A defining moment in the history of women's football in Japan was the national team's surprise qualification for the Athens Olympics in 2004. In the wake of that success, the fans honoured the team with the nickname Nadeshiko - the name given to the stately ladies of the Samurai era. The team went on to reach the quarter-finals in Athens, where they were defeated by the USA.
Their success in Athens has spurred Japan on to further improvement. The team has reached the semi-finals of the previous two AFC Women's Asian Cups, obtaining the bronze medal in 2008, and they shocked regional powerhouses China and Korea DPR by taking out the East Asian Football Federation championships in February.
Coach Norio Sasaki, 50, is convinced that they can surprise the world and claim a medal in Beijing. "I've chosen players who I think can compete with the very cream of women's football, and I've tried to strike a good balance within the squad."
The Nadeshiko side is certainly not short of experience, although Nozomi Yamago, whom many consider Japan's finest ever goalkeeper, has not been selected for the Olympics. Miho Fukumoto, a much taller keeper, has impressed in training. The defensive line is led by the vastly experienced Hiromi Ikeda, who has amassed 112 caps in an illustrious career. Following a training match against a local men's high school team on 21 July, the 32-year-old central defender summed up Japan's preparations for the Beijing Olympics in one short sentence: "We're getting stronger every day."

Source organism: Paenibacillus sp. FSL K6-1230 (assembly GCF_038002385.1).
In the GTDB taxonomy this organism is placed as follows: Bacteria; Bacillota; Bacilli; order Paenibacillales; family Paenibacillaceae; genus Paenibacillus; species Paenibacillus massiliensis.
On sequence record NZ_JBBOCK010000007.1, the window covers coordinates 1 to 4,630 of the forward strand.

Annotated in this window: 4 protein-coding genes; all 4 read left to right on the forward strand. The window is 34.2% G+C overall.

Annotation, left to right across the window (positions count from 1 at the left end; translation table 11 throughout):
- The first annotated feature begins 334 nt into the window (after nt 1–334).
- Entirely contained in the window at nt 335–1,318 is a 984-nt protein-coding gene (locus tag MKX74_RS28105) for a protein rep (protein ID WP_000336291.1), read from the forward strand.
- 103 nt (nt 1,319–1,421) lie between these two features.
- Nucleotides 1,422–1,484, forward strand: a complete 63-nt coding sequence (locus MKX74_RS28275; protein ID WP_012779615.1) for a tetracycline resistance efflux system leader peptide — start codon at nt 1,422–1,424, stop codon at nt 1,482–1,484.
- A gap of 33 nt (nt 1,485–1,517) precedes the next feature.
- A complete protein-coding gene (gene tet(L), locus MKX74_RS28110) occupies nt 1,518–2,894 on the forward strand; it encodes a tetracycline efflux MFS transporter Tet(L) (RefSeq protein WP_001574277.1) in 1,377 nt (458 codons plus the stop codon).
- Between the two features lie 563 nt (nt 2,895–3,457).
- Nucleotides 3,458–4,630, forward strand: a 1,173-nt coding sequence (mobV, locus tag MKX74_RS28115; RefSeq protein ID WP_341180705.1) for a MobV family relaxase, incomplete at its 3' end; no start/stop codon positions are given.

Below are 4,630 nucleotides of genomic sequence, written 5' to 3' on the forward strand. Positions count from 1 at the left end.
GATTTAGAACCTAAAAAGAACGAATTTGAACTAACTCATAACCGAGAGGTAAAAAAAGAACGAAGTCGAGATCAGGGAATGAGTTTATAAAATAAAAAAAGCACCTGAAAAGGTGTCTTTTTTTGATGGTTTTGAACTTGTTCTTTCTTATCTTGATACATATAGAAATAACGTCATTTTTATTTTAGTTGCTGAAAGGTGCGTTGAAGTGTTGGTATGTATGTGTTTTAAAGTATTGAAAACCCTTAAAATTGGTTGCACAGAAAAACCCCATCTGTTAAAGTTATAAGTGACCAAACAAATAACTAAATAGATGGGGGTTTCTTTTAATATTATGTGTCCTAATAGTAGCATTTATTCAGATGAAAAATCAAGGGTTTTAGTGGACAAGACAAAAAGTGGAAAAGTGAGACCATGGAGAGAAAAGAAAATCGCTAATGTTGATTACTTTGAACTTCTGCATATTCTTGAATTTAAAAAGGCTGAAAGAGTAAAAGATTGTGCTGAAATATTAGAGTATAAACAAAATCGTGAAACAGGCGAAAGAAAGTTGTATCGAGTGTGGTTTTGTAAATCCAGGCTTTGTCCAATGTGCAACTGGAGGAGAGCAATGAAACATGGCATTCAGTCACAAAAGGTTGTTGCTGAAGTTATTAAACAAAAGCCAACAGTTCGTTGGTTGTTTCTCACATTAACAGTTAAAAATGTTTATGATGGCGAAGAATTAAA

Homare Sawa, who starred at the EAFF Championships and made an equally strong impression at the Women's Asian Cup, is the creator-in-chief in midfield. She will be ably supported by Mizuno Sakaguchi, who is capable of both joining in the attack and dropping back to help the back four. The Japanese are also blessed with the pace of Aya Miyama on the wing, and Sawa, for one, is confident that the midfield can contribute substantially to Japan's scoring tally.
Troubles up front
It is in attack that Sasaki's troops look a little weak. The coach admits that while his side has boasted a strong defence for some time, they have problems with converting chances. "We have few problems with our defence, but finishing is an issue. We are still struggling to make the most of the chances we create."
Japan will play two further warm-up games in the lead-up to the Olympics. The first match is against Australia on 24 July in Kobe, the other against Argentina five days later in Tokyo. Their first opponents in China will be tournament newcomers New Zealand, whom they meet on 6 August; their quarter-final opponents from Athens, the USA, are next up three days afterwards, and they finish their group campaign against Norway on 12 August.
The USA are the defending Olympic champions, while Norway won gold at Sydney 2000; Japan will certainly have their work cut out. But Sasaki, who was Japan's assistant coach at the previous Games, has confidence in his team's abilities. "The team's determination to win a medal is even stronger than mine," he remarked. "No matter who we play, I'm convinced that this is a squad that can make it to the quarter-finals."
Goalkeepers: Miho Fukumoto (Okayama Yunogo Belle), Ayumi Kaihori (INAC Leonessa)
Defenders: Hiromi Ikeda (TASAKI Perule), Miyuki Yanagita (Urawa Reds Ladies), Kozue Ando (Urawa Reds Ladies), Yukari Kinga (Nippon TV Beleza),
Kyoko Yano (Urawa Reds Ladies), Azusa Iwashimizu (Nippon TV Beleza)
Midfielders: Tomoe Kato (Nippon TV Beleza), Homare Sawa (Nippon TV Beleza), Ayumi Hara (INAC Leonessa), Aya Miyama (Okayama Yunogo Belle), Mizuho Sakaguchi (TASAKI Perule), Rumi Utsugi (Nippon TV Beleza)
Forwards: Eriko Arakawa (Nippon TV Beleza), Karina Maruyama (TEPCO Mareeze), Shinobu Ohno (Nippon TV Beleza), Yuki Nagasato (Nippon TV Beleza)